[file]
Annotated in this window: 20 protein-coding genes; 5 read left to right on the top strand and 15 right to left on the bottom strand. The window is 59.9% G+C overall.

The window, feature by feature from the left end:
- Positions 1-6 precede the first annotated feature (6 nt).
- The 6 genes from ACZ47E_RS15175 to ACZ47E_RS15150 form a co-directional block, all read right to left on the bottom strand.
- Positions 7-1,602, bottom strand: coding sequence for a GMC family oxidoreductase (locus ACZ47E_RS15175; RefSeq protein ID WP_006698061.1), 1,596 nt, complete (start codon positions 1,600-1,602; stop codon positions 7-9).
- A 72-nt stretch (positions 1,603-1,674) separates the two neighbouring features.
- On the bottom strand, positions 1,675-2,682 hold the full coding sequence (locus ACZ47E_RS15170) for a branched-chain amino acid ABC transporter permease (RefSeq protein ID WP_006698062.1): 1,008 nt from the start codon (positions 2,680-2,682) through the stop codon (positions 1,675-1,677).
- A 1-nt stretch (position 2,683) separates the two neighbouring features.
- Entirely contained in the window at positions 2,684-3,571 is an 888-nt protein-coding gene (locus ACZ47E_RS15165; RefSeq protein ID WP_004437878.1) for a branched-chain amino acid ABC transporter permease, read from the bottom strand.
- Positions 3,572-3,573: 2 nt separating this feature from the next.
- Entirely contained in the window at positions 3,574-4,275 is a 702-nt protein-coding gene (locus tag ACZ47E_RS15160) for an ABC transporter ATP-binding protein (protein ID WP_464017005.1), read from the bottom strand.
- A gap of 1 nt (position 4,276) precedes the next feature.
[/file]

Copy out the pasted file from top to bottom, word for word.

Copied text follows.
Annotated in this window: 20 protein-coding genes; 5 read left to right on the top strand and 15 right to left on the bottom strand. The window is 59.9% G+C overall.

The window, feature by feature from the left end:
- Positions 1-6 precede the first annotated feature (6 nt).
- The 6 genes from ACZ47E_RS15175 to ACZ47E_RS15150 form a co-directional block, all read right to left on the bottom strand.
- Positions 7-1,602, bottom strand: coding sequence for a GMC family oxidoreductase (locus ACZ47E_RS15175; RefSeq protein ID WP_006698061.1), 1,596 nt, complete (start codon positions 1,600-1,602; stop codon positions 7-9).
- A 72-nt stretch (positions 1,603-1,674) separates the two neighbouring features.
- On the bottom strand, positions 1,675-2,682 hold the full coding sequence (locus ACZ47E_RS15170) for a branched-chain amino acid ABC transporter permease (RefSeq protein ID WP_006698062.1): 1,008 nt from the start codon (positions 2,680-2,682) through the stop codon (positions 1,675-1,677).
- A 1-nt stretch (position 2,683) separates the two neighbouring features.
- Entirely contained in the window at positions 2,684-3,571 is an 888-nt protein-coding gene (locus ACZ47E_RS15165; RefSeq protein ID WP_004437878.1) for a branched-chain amino acid ABC transporter permease, read from the bottom strand.
- Positions 3,572-3,573: 2 nt separating this feature from the next.
- Entirely contained in the window at positions 3,574-4,275 is a 702-nt protein-coding gene (locus tag ACZ47E_RS15160) for an ABC transporter ATP-binding protein (protein ID WP_464017005.1), read from the bottom strand.
- A gap of 1 nt (position 4,276) precedes the next feature.